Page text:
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  • Christina Startt
    June 10, 2017
    I'll start off my review by saying that this is for the Advanced Reader copy I received, and I fully intend to read the official copy in July.I waited on pins and needles since I first heard whisperings of this book. I was intrigued and excited that, yes, Amelia would be gracing us one final time. And then suddenly, she was here, in the rough stage, maybe, but here nonetheless. I vowed to read slowly, and slowly I did.Here's a confession. When was in the first few chapters, and even at times nea I'll start off my review by saying that this is for the Advanced Reader copy I received, and I fully intend to read the official copy in July.I waited on pins and needles since I first heard whisperings of this book. I was intrigued and excited that, yes, Amelia would be gracing us one final time. And then suddenly, she was here, in the rough stage, maybe, but here nonetheless. I vowed to read slowly, and slowly I did.Here's a confession. When was in the first few chapters, and even at times near the end, I experienced what I can only describe as psychological block. I felt as though there was a strange barrier between me and the characters. I can only assume this is because another author was attached to the writing. I think knowing this had me so worried everything would be different, that I couldn't settle at first. Maybe reading so slowly exacerbated this feeling, or maybe in the long-run, being able to reflect on the contents of each chapter helped me recognize the characters for who they've always been.Ms. Hess did not disappoint me. I eventually was able to see past the fact that this wasn't 100% MPM, and fell into the story with pleasure. Amelia and Emerson were FANTASTIC. I was laughing often at their banter with each other and other characters, as I followed the fantastical mystery along, fully enjoying how so very Amelia Peabody it was. So many assassins, so little time.AND SETHOS. GUYS, SETHOS WAS A DREAM. All the crazy disguises and appearances had me in stitches. I think that perhaps he won the day with this book. The sass was strong as ever, and his interactions with Ramses were amazing.I think my only issue with it was that Ramses and David felt a little off to me at times. I think this was mostly due to them saying things occasionally that didn't strike me as quite Them. And I was sad at the lack of Nefret, and a little surprised at the lack of interaction she had with Ramses. Now, obviously, I understand that they probably can't even stand to look at each other what with Falcon being the previous book in the timeline, but I was hoping for something verbal to illustrate the stress between them. Mostly, we get the idea through Amelia's observations of the pair. Perhaps some of these little things will be altered in the official copy, since I know some changes were definitely made.One of my favorite things about this book were all the little Easter eggs thrown in, which the Reader will certainly recognize when he or she comes across them. They'll make you smile very hard!!!As all of you who have read this Amelia and all the others know the feeling, suddenly I hit the last chapter. I couldn't really believe this was it, despite the July release, and I had to mentally prepare myself. In the words of JK Rowling, all was well. The ending showcases Amelia in all her vivacious glory, and I couldn't have been happier with it. The fact that Painted Queen takes place primarily in Amarna seems to me a wonderful way to bookend a series that has been so much to me these past few years, and I give my thanks to MPM, Joan Hess, and Salima Ikram for their hard work in giving us this final, wonderful Peabody adventure.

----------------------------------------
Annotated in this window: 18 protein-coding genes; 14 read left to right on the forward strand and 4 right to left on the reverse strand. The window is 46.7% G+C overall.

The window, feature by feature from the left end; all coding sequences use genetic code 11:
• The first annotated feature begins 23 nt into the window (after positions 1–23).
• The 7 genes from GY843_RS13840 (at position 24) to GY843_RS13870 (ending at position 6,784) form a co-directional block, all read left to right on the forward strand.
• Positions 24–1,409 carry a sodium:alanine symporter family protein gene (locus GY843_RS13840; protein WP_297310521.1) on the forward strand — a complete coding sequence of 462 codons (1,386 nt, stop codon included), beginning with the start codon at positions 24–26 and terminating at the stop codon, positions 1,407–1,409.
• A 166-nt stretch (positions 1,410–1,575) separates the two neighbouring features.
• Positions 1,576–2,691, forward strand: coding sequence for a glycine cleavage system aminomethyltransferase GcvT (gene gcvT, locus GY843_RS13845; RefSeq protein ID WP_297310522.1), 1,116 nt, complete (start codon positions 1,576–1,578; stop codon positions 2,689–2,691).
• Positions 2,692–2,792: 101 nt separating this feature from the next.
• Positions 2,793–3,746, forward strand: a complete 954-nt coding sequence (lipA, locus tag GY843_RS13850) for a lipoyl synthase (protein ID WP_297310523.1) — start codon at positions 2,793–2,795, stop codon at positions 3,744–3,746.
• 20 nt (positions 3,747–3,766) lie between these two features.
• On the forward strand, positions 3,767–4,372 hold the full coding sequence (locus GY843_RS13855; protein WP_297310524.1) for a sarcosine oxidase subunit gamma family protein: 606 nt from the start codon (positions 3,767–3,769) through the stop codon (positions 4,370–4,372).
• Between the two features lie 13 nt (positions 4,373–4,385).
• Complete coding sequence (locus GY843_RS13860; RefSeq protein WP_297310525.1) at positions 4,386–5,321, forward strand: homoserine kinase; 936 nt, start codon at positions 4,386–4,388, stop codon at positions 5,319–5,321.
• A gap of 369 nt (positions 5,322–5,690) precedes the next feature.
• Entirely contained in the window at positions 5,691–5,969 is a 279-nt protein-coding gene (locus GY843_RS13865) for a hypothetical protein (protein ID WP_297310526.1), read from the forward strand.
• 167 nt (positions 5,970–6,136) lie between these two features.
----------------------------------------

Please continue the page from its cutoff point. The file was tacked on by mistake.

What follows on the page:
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  • Angela Jett
    June 19, 2017
    Sorely missed Elizabeth Peters' Amelia Peabody novels. I was extremely saddened when Barbara Mertz passed away... Joan Hess did a great job completing this novel. Now I need to go back and re-read prior novels to compare the styles. I almost want to say that Joan's version better describes the interactions and relationships of the main characters (and the cursing). But that could be my memory playing with me. Regardless, she does Amelia, Ramses, Nefret, and Emerson justice! Oh, and Sethos too. Q Sorely missed Elizabeth Peters' Amelia Peabody novels. I was extremely saddened when Barbara Mertz passed away... Joan Hess did a great job completing this novel. Now I need to go back and re-read prior novels to compare the styles. I almost want to say that Joan's version better describes the interactions and relationships of the main characters (and the cursing). But that could be my memory playing with me. Regardless, she does Amelia, Ramses, Nefret, and Emerson justice! Oh, and Sethos too. Quite enjoyable.
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  • Renee
    July 26, 2017